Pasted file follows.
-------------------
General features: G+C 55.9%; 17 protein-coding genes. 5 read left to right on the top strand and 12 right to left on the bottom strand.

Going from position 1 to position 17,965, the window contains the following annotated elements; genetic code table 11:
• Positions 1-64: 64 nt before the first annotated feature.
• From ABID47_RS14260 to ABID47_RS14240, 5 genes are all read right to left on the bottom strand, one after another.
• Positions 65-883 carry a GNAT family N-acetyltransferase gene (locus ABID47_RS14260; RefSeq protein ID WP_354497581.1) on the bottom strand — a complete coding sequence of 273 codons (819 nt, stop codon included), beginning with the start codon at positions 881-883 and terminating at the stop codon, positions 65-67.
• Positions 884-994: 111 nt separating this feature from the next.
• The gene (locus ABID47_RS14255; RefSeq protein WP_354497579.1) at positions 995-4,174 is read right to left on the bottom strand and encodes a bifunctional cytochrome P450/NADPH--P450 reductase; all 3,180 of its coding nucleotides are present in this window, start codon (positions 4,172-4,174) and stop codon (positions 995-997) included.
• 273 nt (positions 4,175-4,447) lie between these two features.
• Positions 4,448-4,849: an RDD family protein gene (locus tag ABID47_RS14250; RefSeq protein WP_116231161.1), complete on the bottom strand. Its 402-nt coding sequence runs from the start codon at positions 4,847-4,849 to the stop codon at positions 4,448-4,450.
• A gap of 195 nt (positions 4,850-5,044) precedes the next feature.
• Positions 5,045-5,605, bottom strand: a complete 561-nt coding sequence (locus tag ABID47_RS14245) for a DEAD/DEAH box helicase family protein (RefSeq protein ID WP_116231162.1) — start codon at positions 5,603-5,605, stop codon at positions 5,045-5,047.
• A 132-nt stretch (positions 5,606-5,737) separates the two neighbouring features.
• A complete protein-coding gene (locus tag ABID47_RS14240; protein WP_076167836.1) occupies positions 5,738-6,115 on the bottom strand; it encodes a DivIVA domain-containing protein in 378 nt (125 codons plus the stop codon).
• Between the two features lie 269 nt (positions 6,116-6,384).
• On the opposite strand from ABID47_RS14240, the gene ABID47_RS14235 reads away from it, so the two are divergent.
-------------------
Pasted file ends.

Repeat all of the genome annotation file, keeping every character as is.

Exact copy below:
General features: G+C 55.9%; 17 protein-coding genes. 5 read left to right on the top strand and 12 right to left on the bottom strand.

Going from position 1 to position 17,965, the window contains the following annotated elements; genetic code table 11:
• Positions 1-64: 64 nt before the first annotated feature.
• From ABID47_RS14260 to ABID47_RS14240, 5 genes are all read right to left on the bottom strand, one after another.
• Positions 65-883 carry a GNAT family N-acetyltransferase gene (locus ABID47_RS14260; RefSeq protein ID WP_354497581.1) on the bottom strand — a complete coding sequence of 273 codons (819 nt, stop codon included), beginning with the start codon at positions 881-883 and terminating at the stop codon, positions 65-67.
• Positions 884-994: 111 nt separating this feature from the next.
• The gene (locus ABID47_RS14255; RefSeq protein WP_354497579.1) at positions 995-4,174 is read right to left on the bottom strand and encodes a bifunctional cytochrome P450/NADPH--P450 reductase; all 3,180 of its coding nucleotides are present in this window, start codon (positions 4,172-4,174) and stop codon (positions 995-997) included.
• 273 nt (positions 4,175-4,447) lie between these two features.
• Positions 4,448-4,849: an RDD family protein gene (locus tag ABID47_RS14250; RefSeq protein WP_116231161.1), complete on the bottom strand. Its 402-nt coding sequence runs from the start codon at positions 4,847-4,849 to the stop codon at positions 4,448-4,450.
• A gap of 195 nt (positions 4,850-5,044) precedes the next feature.
• Positions 5,045-5,605, bottom strand: a complete 561-nt coding sequence (locus tag ABID47_RS14245) for a DEAD/DEAH box helicase family protein (RefSeq protein ID WP_116231162.1) — start codon at positions 5,603-5,605, stop codon at positions 5,045-5,047.
• A 132-nt stretch (positions 5,606-5,737) separates the two neighbouring features.
• A complete protein-coding gene (locus tag ABID47_RS14240; protein WP_076167836.1) occupies positions 5,738-6,115 on the bottom strand; it encodes a DivIVA domain-containing protein in 378 nt (125 codons plus the stop codon).
• Between the two features lie 269 nt (positions 6,116-6,384).
• On the opposite strand from ABID47_RS14240, the gene ABID47_RS14235 reads away from it, so the two are divergent.